An early herbicide mistake can plague you all season

Dr. Mo Way

DR. M.O. “MO” WAY
TEXAS
Rice Research Entomologist
moway@aesrg.tamu.edu

Muthu Bagavanthiannin

DR. MUTHU BAGAVATHIANNAN
TEXAS
Rice Weed Scientist
muthu.bagavathiannan@tamu.edu

We know some of you do a lot of fall/winter tillage to control weeds. However, a spring burndown herbicide application or tillage just prior to seeding can help achieve a clean seedbed. Practicing a stale seedbed can also help reduce the weed seedbank and lead to less weed pressure into the season.

We recommend applying a residual pre-emergence herbicide, such as clomazone, to give you prolonged early season weed control. This is important because research has shown that not controlling weeds in the first few weeks of crop emergence can lead to substantial yield loss.

Once you apply your pre-emerge, activate it with a flush or rain (if you are lucky) ASAP. About 0.5 to 1 inch of rain/irrigation should be sufficient for activation.

This ensures you get the most activity from your herbicide.

Remember, soil organic matter and clay can tie up herbicides, so use rates per label instructions, specific to your soil type and situation. Sandier soils do not tie up as much herbicide, so be careful on sandy soils or severe rice injury may occur.

Last year, I experienced herbicide phytotoxicity to rice in one of my experimental blocks because I used too high a rate of clomazone for our soil type. The rice never fully recovered, which was reflected in atypically low yields.

This shows that a mistake with an early applied herbicide can affect your crop all the way to harvest. If you are going to ground-apply your pre-emergence herbicide, double check your rate calculations, calibrate your spray rig correctly, and make sure all your nozzles and other spray equipment are in top-notch shape and clean. If you make a mistake at this early stage, trouble simply compounds itself through the growing season.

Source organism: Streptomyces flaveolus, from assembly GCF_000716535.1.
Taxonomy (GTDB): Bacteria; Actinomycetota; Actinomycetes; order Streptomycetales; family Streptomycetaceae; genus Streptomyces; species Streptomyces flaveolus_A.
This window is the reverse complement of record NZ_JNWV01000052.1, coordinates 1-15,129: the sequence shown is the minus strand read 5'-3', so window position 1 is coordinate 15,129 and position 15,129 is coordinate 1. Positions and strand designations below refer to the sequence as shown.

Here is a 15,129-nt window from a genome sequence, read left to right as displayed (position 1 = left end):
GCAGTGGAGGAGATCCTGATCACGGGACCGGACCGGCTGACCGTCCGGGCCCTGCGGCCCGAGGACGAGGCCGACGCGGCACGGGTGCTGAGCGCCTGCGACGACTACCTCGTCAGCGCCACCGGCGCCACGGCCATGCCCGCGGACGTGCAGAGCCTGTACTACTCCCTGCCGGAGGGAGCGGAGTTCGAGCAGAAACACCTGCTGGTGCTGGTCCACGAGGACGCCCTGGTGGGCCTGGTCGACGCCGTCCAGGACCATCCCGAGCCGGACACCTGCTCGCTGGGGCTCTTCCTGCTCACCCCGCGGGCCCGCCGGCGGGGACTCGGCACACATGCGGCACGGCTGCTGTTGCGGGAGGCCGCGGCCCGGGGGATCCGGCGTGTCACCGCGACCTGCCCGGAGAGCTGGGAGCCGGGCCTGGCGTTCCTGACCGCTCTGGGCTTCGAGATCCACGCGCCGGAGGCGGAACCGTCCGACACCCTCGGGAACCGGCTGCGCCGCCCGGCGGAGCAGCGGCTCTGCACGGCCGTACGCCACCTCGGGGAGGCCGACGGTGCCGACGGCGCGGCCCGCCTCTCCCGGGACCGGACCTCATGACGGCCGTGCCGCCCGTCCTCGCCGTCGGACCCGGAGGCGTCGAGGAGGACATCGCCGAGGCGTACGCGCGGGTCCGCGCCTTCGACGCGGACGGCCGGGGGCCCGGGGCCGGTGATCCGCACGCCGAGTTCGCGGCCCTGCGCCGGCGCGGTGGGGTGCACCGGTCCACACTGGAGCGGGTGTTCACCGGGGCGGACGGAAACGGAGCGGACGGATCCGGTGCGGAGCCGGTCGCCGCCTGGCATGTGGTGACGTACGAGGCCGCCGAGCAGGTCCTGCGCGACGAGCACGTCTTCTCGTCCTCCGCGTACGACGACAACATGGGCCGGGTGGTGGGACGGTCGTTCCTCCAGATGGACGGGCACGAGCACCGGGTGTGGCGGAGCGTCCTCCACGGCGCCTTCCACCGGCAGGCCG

The same is true for planting equipment. One farmer told me several years ago that he started planting and noticed one of his drill rows was lacking seed. When he checked (after planting a couple acres), he found a mud dauber nest clogging the opening.

Such planting issues will lead to poor rice stands in the field, which will allow more weeds to show up. Dense rice stands, on the other hand, can outcompete weeds for light, nutrients, water and space. Thus, obtaining a dense, healthy rice stand is an important step in early season weed control.

You can achieve this through varietal selection, seeding rate, proper fertilization and timely irrigation. For instance, applying a relatively early permanent flood can help with weed control and reduce potential water stress to your crop.

Also, you should take good notes regarding the weed history of each field so you can tailor your weed management program to the projected weed problems you most likely will encounter. Here is where I put in a plug for hiring a crop consultant, who can do this for you…in consultation with you.

Finally, I’m not sure if I have a good answer to the following situation I have observed several times: A field is about to go to permanent flood and is relatively weed-free. Should the farmer apply a pre-flood herbicide(s)? If any reader has a good answer, please contact me at 409-658-2186 or moway@aesrg.tamu.edu.

Spend money wisely up front to save on costs later.